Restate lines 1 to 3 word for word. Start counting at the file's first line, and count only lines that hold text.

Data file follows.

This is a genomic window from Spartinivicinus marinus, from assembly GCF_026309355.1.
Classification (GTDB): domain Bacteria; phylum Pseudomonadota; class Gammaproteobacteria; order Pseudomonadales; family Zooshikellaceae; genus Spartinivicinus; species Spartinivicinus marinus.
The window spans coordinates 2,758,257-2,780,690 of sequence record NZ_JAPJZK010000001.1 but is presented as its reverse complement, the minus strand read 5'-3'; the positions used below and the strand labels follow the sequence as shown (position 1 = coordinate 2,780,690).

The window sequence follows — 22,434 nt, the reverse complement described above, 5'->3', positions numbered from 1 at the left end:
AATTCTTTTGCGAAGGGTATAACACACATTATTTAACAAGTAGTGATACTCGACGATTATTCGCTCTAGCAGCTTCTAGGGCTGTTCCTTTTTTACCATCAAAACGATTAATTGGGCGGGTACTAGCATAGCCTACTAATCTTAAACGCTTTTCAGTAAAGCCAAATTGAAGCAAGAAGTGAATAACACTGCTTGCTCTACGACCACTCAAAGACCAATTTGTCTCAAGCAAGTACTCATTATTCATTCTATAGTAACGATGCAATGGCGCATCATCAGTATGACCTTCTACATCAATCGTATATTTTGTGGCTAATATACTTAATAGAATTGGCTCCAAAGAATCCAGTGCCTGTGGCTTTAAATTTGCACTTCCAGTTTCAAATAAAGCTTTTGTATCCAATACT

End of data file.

This is a genomic window from Spartinivicinus marinus, from assembly GCF_026309355.1.
Classification (GTDB): domain Bacteria; phylum Pseudomonadota; class Gammaproteobacteria; order Pseudomonadales; family Zooshikellaceae; genus Spartinivicinus; species Spartinivicinus marinus.
The window spans coordinates 2,758,257-2,780,690 of sequence record NZ_JAPJZK010000001.1 but is presented as its reverse complement, the minus strand read 5'-3'; the positions used below and the strand labels follow the sequence as shown (position 1 = coordinate 2,780,690).